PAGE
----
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Original Tool Tote Revisited

I am posting this to preserve for myself what I did to make it.
This tool tote, is closely based on Kit Africa’s Hexagonal Tool Tote in Taunton’s Toolbox Book by Jim Tolpin.

I picked up the book, saw the tote and then had to have the book. I fell in love with the tote at first sight. It reminded me of one of the ancient wooden tool rolls that Japanese Craftsmen would carry to protect their tools from weather and wear. The design has a wonderful timeless look.

In an interview Kit Africa Mentioned two of the Tool Boxes as his favorites, this was one of them.

Here is my son, Nathan with the tote:

H ere it is open:

Here is the mesquite mallet gloat as a bonus:


The initial treatment for the wood, is 2% milk with borax, and the pigment Copper phthalocyanine, or thalo blue. Modern thalo is not considered a toxicity risk, but I would still avoid ingesting it. The older stuff, frightening!
Basically you add borax to the milk until it stops dissolving.  Then you add a touch more milk and dissolve the extra borax or pour it into another container leaving the undissolved borax, unless you want a crunchy finish.  Then I added enough thalo blue to shade it.

After the initial milk paint was mostly dry, I then painted again with powdered milk mixed into apple juice concentrate. To maintain a reasonably flexible skin, an equal blend of safflower, paraffin and turpentine was rubbed in immediately after the milk and apple juice blend was painted on.

Because the pine has significant resin in the grain, the gold and blue pattern is outstanding. A secong coat of safflower, paraffin and turpentine was added to preserve, waterproof and soften the dryness of surface that milk paint produces.

I find milk paint followed by a penetrating wax coating has a really nice feel.

This tool box gives you a place for tools and most of the materials are inexpensive. The leather strap can be a bit more expensive. I made mine out of pine, brass screws, brass tacks, epoxy, screw posts and horse butt. The horse butt was the most expensive, but then I can strop with the straps. I would advise going to a saddle shop and getting vegetable tan leather for the inner fittings, so that you don’t have too many salts in the leather eating your tools. Getting straps from them or using belts from a resale shop would do well.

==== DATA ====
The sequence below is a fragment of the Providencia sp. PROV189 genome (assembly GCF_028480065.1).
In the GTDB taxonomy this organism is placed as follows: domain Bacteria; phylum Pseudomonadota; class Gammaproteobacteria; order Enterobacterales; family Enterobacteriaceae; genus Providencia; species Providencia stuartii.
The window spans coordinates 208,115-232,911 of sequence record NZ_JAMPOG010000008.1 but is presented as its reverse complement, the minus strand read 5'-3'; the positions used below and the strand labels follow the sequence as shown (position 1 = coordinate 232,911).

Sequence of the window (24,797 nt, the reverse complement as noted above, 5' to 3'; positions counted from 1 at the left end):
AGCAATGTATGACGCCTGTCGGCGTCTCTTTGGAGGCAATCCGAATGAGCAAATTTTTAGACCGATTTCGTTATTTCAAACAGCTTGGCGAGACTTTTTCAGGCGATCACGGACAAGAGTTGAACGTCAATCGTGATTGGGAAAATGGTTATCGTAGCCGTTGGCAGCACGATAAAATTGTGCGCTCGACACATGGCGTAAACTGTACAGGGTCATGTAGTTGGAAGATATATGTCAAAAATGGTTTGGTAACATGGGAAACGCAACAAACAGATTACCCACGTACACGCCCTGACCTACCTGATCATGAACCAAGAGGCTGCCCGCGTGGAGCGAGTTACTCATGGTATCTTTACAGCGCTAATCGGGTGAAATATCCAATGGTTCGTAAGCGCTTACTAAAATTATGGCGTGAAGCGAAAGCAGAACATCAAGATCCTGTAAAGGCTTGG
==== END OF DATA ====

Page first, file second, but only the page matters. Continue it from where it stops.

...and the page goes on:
As far as the one I made goes,
The Hex end on mine has 4″ long sides. The boards are 24″ long and 1/2 thick. The end peices are a touch thicker. The inside straps are 1″ wide, the outside straps are 2″

To avoid near impossible clamping issues, I taped the whole thing together and marked boards and ends. I predrilled the three fixed boards, screw holes, to the end pieces.

I used masking tape to avoid a mess with the epoxy, and used a slower set epoxy and brass screws to hold the sides together during gluing.

I wanted a rougher finish than the mirror smooth one that came out of my thickness planer, so I sanded at an angle across the grain with 80 grit, to give the look and feel I wanted. Sort of an old sawmill look. This way dings and scratches add character instead of ruining the appearance.

Bob

5 comments to Original Tool Tote Revisited

  • Skip J.

    Ahhh,,, the original “frontiersman style” toolkit that started the whole “minimalist style” slope… And a milk paint recipe, and a wax finish recipe, and a mesquite mallet gloat too!

    Well done Bob!

    Seems to me there ought to be a list of the tools in the tool kit floating around somewhere????

    Skip

  • Skip J.

    Ummm.. sorry, the list was in the first article about the box…. sorry..

    Skip

  • wizz

    I made one of the hex boxes for my carving tools. See this at http://www.picturetrail.com/sfx/album/view/6133020
    Richard

  • I love it Richard! The wood you used has a wonderful grain. Thanks for sharing!

    Bob

  • Skip J.

    Well done Richard.. I especially liked the tool tray you made for it.I agree with Bob about the excellent grain color….

    Thanks!

    Skip

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